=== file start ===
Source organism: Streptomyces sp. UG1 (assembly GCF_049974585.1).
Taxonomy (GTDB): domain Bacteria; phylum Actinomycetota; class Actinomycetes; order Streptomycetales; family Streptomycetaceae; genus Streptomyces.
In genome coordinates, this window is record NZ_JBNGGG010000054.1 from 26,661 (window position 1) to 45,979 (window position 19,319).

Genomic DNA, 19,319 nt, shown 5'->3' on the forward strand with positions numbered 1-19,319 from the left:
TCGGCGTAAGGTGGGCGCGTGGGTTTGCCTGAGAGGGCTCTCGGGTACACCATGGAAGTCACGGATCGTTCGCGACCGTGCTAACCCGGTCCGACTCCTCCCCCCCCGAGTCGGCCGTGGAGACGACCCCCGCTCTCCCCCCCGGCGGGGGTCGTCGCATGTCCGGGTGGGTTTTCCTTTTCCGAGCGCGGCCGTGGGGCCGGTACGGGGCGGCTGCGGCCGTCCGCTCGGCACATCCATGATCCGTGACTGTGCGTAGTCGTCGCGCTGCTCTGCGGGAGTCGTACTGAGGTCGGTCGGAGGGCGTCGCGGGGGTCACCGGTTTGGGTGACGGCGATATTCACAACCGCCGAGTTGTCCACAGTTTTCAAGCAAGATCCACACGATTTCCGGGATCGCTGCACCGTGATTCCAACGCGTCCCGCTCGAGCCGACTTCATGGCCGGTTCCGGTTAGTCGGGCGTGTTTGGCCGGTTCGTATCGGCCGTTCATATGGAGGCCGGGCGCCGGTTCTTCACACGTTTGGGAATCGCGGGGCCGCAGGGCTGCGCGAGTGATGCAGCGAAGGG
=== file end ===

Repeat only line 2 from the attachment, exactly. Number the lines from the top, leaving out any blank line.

Taxonomy (GTDB): domain Bacteria; phylum Actinomycetota; class Actinomycetes; order Streptomycetales; family Streptomycetaceae; genus Streptomyces.